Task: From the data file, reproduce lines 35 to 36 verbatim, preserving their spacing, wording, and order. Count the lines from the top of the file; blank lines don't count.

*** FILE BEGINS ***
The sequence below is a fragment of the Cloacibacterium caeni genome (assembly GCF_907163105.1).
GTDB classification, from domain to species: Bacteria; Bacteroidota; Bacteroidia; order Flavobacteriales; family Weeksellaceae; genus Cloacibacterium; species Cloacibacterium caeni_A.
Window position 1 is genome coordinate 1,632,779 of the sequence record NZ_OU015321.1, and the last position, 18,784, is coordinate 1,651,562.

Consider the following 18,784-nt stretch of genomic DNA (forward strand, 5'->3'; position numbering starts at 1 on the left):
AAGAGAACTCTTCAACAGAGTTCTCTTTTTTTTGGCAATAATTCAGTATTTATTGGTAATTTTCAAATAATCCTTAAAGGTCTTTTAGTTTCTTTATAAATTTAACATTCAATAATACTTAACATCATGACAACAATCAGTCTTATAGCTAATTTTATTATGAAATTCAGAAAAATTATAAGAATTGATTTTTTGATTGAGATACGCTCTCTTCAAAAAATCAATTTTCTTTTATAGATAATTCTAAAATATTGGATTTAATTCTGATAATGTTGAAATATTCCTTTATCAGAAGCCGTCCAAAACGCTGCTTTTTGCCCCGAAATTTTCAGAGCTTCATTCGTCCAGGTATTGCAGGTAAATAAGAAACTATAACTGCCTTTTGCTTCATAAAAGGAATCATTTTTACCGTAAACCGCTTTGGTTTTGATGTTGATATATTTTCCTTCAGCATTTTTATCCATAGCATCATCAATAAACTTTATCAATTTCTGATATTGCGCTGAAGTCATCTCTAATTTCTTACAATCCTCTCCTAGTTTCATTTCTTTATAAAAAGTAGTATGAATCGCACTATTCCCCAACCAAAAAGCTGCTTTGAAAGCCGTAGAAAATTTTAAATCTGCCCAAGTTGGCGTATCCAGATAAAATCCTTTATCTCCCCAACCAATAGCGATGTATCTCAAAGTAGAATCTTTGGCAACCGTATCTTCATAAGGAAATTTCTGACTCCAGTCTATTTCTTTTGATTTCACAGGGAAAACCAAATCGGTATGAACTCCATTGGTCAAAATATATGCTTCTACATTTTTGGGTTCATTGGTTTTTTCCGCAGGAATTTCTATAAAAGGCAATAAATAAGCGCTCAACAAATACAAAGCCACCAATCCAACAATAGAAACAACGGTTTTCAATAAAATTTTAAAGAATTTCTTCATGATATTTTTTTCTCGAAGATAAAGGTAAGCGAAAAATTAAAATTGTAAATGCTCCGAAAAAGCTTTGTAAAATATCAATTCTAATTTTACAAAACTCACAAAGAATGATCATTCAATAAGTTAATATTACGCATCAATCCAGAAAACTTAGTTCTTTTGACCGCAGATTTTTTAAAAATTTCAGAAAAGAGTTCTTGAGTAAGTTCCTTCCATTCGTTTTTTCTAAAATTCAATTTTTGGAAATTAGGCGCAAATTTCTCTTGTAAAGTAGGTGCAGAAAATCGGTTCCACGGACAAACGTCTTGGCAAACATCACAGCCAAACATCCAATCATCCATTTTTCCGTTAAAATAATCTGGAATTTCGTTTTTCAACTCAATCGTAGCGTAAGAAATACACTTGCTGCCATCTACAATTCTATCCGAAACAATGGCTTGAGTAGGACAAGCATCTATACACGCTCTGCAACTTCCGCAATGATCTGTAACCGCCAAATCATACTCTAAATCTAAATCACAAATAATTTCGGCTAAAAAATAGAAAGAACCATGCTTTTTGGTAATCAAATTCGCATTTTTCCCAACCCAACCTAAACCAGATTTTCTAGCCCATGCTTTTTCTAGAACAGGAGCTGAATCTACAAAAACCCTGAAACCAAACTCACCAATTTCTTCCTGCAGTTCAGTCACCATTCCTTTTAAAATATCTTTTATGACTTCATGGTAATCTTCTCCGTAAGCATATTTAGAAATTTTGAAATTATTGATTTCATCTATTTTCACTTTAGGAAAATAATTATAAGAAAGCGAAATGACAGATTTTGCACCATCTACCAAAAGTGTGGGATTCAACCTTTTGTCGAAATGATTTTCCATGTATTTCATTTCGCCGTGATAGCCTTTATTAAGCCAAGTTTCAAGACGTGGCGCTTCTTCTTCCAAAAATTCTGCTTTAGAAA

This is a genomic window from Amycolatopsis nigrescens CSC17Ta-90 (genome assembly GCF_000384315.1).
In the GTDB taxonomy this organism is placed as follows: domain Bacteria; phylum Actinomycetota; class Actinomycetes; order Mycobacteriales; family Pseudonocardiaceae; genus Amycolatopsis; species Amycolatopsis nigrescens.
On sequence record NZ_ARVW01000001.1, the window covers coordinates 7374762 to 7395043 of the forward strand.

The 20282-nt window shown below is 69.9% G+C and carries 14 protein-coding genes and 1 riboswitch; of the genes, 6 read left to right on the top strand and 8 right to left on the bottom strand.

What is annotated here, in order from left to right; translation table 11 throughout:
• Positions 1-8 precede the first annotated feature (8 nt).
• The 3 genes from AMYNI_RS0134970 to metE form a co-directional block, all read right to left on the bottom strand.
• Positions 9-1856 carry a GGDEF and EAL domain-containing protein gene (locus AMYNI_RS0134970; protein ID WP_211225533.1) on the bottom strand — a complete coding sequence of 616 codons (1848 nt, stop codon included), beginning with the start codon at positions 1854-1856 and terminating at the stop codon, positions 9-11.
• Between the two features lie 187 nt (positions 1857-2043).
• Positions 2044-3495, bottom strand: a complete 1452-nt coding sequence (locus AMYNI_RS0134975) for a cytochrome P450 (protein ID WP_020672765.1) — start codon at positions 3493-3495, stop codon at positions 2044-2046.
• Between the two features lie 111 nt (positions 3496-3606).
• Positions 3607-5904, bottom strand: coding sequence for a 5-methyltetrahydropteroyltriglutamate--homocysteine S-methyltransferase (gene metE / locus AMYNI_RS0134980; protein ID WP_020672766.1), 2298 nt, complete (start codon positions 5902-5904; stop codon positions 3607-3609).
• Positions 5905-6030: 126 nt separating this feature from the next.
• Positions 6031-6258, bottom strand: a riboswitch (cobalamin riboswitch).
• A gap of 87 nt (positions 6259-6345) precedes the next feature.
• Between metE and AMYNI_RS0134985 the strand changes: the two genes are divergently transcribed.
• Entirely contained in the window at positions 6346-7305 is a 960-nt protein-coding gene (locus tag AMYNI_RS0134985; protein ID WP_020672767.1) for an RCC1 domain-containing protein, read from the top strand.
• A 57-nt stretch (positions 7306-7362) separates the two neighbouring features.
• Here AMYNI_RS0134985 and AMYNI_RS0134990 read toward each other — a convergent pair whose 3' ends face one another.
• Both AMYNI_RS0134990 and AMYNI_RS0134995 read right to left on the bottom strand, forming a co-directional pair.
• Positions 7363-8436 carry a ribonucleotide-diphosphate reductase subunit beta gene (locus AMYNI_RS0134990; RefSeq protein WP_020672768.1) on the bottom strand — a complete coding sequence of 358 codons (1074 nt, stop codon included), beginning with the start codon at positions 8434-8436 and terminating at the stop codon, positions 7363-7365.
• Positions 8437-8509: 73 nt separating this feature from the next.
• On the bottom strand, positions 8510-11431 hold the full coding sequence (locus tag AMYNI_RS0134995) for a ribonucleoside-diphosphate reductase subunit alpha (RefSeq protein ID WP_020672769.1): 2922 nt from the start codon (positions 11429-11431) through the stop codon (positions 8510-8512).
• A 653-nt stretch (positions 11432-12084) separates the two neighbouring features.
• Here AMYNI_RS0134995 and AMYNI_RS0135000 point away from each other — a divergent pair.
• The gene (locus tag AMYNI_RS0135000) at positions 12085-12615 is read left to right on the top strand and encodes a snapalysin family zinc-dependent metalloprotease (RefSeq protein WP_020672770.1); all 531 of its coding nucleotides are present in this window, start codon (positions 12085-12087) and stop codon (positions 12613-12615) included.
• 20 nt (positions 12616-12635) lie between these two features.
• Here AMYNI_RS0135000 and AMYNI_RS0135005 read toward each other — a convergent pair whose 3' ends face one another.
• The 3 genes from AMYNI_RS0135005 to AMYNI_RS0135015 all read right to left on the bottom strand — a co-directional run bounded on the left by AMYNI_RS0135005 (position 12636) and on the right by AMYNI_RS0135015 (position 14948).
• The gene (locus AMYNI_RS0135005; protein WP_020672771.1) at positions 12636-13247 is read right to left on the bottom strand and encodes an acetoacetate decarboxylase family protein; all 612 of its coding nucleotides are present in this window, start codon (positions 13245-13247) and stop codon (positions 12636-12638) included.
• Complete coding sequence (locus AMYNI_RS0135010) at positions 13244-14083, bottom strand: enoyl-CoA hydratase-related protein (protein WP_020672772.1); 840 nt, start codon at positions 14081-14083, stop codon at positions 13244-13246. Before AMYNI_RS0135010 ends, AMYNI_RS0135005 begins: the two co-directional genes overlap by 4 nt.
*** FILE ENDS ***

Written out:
• The gene (locus AMYNI_RS0135005; protein WP_020672771.1) at positions 12636-13247 is read right to left on the bottom strand and encodes an acetoacetate decarboxylase family protein; all 612 of its coding nucleotides are present in this window, start codon (positions 13245-13247) and stop codon (positions 12636-12638) included.
• Complete coding sequence (locus AMYNI_RS0135010) at positions 13244-14083, bottom strand: enoyl-CoA hydratase-related protein (protein WP_020672772.1); 840 nt, start codon at positions 14081-14083, stop codon at positions 13244-13246. Before AMYNI_RS0135010 ends, AMYNI_RS0135005 begins: the two co-directional genes overlap by 4 nt.